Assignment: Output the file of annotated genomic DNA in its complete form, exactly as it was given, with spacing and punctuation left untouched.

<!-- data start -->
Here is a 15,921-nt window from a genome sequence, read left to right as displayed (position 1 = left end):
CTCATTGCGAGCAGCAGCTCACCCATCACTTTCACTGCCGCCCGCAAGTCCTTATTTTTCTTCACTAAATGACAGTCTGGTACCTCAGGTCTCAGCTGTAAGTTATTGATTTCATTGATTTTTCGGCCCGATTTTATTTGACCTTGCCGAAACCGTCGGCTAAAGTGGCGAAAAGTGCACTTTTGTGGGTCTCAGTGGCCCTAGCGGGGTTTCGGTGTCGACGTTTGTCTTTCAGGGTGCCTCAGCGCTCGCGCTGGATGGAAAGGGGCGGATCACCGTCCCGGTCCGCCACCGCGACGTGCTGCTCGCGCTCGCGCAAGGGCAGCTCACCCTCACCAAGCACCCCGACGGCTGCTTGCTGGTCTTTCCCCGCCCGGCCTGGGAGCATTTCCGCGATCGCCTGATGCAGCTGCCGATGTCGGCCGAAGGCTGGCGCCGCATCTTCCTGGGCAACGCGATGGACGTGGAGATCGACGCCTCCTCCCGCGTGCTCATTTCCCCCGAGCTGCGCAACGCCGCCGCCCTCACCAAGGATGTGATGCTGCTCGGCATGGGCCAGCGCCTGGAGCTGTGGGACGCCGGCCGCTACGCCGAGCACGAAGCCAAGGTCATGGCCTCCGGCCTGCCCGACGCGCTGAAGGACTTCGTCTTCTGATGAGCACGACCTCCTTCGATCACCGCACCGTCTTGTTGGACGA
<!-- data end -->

Here is a 15,921-nt window from a genome sequence, read left to right as displayed (position 1 = left end):
CTCATTGCGAGCAGCAGCTCACCCATCACTTTCACTGCCGCCCGCAAGTCCTTATTTTTCTTCACTAAATGACAGTCTGGTACCTCAGGTCTCAGCTGTAAGTTATTGATTTCATTGATTTTTCGGCCCGATTTTATTTGACCTTGCCGAAACCGTCGGCTAAAGTGGCGAAAAGTGCACTTTTGTGGGTCTCAGTGGCCCTAGCGGGGTTTCGGTGTCGACGTTTGTCTTTCAGGGTGCCTCAGCGCTCGCGCTGGATGGAAAGGGGCGGATCACCGTCCCGGTCCGCCACCGCGACGTGCTGCTCGCGCTCGCGCAAGGGCAGCTCACCCTCACCAAGCACCCCGACGGCTGCTTGCTGGTCTTTCCCCGCCCGGCCTGGGAGCATTTCCGCGATCGCCTGATGCAGCTGCCGATGTCGGCCGAAGGCTGGCGCCGCATCTTCCTGGGCAACGCGATGGACGTGGAGATCGACGCCTCCTCCCGCGTGCTCATTTCCCCCGAGCTGCGCAACGCCGCCGCCCTCACCAAGGATGTGATGCTGCTCGGCATGGGCCAGCGCCTGGAGCTGTGGGACGCCGGCCGCTACGCCGAGCACGAAGCCAAGGTCATGGCCTCCGGCCTGCCCGACGCGCTGAAGGACTTCGTCTTCTGATGAGCACGACCTCCTTCGATCACCGCACCGTCTTGTTGGACGA